Federal courts in Hawaii and Maryland issued a nationwide temporary restraining order on President Trump's latest travel ban. Both courts held that the revised travel ban was likely in violation of the establishment clause as it unduly targets foreign nationals of the Islam faith.

The latest travel ban was set to take effect on Thursday, March 16, 2017, and would have banned foreign nationals from Iran, Libya, Somalia, Sudan, Syria, and Yemen from entering the U.S. for 90 days. The ban would also bar all refugees, regardless of nationality, from entering the U.S. for 120 days. President Trump issued the revised ban based on a Ninth Court ruling that held that the original ban was unconstitutional and that "the government has pointed to no evidence that any alien from any of the countries named in the order has perpetrated a terrorist attack in the United States." Notably, the revised executive order removed Iraq from the list of affected countries and no longer singled out refugees from Syria as indefinitely suspended. In addition, the revised executive order clarified that it would not apply to lawful U.S. permanent residents or to foreign nationals of the affected countries who already possess a valid visa to enter the U.S.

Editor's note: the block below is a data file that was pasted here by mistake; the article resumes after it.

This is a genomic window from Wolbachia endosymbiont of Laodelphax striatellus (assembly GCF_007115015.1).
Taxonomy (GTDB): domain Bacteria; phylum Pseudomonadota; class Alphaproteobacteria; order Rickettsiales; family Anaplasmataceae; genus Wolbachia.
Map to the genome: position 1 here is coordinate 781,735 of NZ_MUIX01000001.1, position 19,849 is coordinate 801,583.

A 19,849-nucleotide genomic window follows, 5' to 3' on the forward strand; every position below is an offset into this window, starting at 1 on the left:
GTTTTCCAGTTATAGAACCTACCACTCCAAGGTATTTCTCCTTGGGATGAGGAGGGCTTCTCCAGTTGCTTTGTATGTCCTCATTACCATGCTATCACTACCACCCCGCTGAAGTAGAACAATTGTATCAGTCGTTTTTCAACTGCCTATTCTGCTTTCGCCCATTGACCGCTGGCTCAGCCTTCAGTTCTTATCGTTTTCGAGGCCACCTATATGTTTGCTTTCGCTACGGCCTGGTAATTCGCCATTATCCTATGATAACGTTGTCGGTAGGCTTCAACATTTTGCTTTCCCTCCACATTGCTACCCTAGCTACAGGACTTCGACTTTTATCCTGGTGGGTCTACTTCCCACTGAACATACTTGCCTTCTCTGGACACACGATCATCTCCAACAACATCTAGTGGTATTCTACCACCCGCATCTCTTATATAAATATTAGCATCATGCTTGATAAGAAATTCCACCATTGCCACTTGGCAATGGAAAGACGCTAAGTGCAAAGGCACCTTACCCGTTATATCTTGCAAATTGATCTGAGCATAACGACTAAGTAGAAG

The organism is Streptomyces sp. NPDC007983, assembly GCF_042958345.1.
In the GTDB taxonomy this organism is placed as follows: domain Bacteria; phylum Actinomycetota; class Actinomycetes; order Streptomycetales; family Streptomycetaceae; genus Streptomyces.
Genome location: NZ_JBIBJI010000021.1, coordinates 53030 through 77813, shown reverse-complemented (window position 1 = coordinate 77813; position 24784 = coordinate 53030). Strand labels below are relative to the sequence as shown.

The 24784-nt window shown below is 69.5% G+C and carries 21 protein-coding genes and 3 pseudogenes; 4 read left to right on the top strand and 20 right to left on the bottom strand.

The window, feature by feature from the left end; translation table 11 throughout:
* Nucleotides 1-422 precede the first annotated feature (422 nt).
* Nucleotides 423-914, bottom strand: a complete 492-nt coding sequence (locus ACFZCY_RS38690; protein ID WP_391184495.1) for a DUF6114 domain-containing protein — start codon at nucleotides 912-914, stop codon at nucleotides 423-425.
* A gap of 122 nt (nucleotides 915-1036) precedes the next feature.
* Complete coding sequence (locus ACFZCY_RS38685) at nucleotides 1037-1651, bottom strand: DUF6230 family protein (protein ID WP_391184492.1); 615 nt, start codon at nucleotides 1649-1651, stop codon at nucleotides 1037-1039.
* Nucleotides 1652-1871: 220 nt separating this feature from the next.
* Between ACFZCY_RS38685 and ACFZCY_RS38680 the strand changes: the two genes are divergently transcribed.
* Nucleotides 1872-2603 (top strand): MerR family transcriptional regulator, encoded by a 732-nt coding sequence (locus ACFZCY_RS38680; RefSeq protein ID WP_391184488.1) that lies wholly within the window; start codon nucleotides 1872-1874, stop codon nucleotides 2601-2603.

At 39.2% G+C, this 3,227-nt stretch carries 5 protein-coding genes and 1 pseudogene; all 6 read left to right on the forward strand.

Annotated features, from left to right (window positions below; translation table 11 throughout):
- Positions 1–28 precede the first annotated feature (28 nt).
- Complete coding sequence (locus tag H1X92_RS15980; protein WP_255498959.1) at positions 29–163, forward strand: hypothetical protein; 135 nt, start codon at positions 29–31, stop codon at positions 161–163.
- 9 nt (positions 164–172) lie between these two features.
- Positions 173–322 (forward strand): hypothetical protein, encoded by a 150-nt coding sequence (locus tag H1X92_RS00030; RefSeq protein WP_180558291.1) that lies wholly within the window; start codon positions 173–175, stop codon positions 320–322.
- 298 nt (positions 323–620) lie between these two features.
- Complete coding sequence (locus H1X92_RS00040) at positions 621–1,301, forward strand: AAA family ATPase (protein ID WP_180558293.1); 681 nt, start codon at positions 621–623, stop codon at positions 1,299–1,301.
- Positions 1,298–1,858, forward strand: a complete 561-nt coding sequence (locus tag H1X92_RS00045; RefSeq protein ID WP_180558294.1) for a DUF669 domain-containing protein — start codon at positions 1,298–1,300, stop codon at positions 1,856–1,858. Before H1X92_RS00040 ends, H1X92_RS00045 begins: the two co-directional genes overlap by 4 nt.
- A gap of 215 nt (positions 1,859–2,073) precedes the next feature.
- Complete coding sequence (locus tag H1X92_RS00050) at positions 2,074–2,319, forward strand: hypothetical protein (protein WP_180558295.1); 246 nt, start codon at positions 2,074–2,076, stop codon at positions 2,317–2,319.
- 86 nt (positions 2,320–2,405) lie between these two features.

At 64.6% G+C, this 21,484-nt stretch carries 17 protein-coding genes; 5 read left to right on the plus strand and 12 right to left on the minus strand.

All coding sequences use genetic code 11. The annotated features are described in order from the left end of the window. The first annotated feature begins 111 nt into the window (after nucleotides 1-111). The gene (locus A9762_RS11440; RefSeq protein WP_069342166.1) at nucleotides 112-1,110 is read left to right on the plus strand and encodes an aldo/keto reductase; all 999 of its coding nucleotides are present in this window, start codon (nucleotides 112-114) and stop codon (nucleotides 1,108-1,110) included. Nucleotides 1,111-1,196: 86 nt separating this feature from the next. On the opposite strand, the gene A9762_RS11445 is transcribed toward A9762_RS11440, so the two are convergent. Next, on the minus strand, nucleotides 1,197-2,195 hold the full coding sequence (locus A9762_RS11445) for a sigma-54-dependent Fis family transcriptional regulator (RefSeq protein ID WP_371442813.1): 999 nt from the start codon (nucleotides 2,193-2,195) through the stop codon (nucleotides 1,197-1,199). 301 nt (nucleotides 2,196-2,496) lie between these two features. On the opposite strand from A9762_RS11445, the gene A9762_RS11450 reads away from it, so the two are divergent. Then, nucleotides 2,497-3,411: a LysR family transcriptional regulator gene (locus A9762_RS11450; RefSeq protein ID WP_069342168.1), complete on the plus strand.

Nevertheless, the revised travel ban was still unable to overcome the issue of discriminatory intent. U.S. District Judge Derrick Watson of Hawaii noted in his opinion that "these six countries have overwhelming Muslim populations that range from 90.7% to 99.8%," and "it would therefore be no paradigmatic leap to conclude that targeting these countries likewise targets Islam."

Judge Watson's opinion is packed with anti-Muslim statements (and even a tweet) made by President Trump, and his administration, during and after his presidential campaign run. These statements, Judge Watson writes, clearly show that the executive order's true intention was to ban Muslims – even if the word "Muslim" is missing from the order itself. As evidence, Judge Watson cited President Trump's response to the San Bernardino, California terror attack from December 8, 2015, in which President Trump called for a "complete shutdown of Muslims entering the United States."

In his opinion, U.S. District Judge Theodore D. Chuang of Maryland stated that the government did not fulfill its duty of showing that national security could not be maintained without the six-country travel ban, and therefore could not uphold it.

The temporary restraining order expires within 14 days of issuance, unless extended by the court. The Justice Department, in a statement from March 16, 2017, announced that it will defend the new travel ban, citing that Judge Watson's ruling "is flawed both in reasoning and scope." The administration expects to appeal to the Fourth Circuit, as well as seek clarification from the Hawaii decision before appealing it in the Ninth Circuit.

Soon after Judge Watson issued his opinion, President Trump promised a crowd of supporters that he intends to defend his order all the way up to the U.S. Supreme Court. During this rally, President Trump referred to the newly blocked travel ban as a "watered down version of the first order" and went as far as to state that "I think we ought to go back to the first [travel ban] and go all the way."

Lewis Brisbois will continue to monitor developments involving the executive order and will provide updates as they become available.

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